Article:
Process, process, process: what could be next for the Celtics

Alex Trautwig

The Celtics are 4-4. We've some bad. We've seen some good. There have been lineup changes, disappearing acts, and some pleasant surprises, but there are a few things that I'm still waiting for not named "Rajon Rondo."

There was the unexpected starting lineup on opening day that featured Vitor Faverani and the meltdown against Milwaukee in the home opener and strong showings in back-to-back games in Detroit and Memphis.  The pairing of Jeff Green and Gerald Wallace sort of came and went, the "Avery Bradley as a point guard" experiment failed, and Kelly Olynyk became a starter.  The team then blew out the Jazz, won in another Orlando bar fight, SHOCKED THE HEAT, and saw a near triple-double from now cult hero Jordan Crawford.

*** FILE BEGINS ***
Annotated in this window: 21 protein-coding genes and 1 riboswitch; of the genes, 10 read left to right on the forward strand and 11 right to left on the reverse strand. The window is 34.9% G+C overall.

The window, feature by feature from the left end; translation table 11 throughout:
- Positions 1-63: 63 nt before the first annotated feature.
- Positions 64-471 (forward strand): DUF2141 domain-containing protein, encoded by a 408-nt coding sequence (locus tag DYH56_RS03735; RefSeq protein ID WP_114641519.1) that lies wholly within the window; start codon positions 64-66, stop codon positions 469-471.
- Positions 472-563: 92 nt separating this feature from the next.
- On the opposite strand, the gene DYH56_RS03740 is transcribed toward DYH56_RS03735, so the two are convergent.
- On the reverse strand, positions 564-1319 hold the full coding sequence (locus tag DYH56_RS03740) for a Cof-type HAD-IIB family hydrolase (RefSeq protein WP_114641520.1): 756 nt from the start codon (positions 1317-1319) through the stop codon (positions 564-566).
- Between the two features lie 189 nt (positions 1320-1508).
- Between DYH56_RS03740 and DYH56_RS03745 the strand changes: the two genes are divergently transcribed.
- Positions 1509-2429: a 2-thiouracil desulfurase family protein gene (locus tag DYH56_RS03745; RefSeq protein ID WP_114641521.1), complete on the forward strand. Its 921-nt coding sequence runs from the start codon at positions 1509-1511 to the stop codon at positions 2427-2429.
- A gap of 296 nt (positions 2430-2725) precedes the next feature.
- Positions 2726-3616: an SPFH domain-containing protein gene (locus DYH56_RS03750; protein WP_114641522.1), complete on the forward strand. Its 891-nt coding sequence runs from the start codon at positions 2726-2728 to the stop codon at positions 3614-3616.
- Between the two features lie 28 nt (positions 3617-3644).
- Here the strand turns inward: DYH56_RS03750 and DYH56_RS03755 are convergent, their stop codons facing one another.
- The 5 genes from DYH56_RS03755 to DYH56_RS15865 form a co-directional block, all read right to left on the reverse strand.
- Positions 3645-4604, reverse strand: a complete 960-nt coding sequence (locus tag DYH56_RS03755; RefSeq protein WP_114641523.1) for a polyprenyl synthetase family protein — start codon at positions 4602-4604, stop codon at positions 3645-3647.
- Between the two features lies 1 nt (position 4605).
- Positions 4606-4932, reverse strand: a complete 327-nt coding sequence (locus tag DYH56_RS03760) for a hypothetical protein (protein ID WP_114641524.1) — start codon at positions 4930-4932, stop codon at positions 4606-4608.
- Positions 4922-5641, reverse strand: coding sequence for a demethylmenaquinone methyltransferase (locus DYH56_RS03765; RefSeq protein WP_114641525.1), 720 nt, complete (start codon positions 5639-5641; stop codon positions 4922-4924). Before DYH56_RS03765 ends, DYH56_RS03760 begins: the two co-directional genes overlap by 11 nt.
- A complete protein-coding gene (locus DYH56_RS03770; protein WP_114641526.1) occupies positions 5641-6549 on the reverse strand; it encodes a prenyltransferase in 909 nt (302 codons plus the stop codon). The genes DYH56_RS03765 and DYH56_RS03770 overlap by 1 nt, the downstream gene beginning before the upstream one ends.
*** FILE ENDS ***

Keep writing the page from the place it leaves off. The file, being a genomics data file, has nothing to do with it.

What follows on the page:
And we're only at Game #9.

A lot has happened in two weeks and it's hard not to get excited about the future of this team in the short and long term...unless you're Brad Stevens of course.  He's been preaching process from the tip and it's been echoed by the players in every win and loss.  Cough up a 22 point lead to the Bucks?  We can do better.  Beat the Heat in Miami?  We can do better.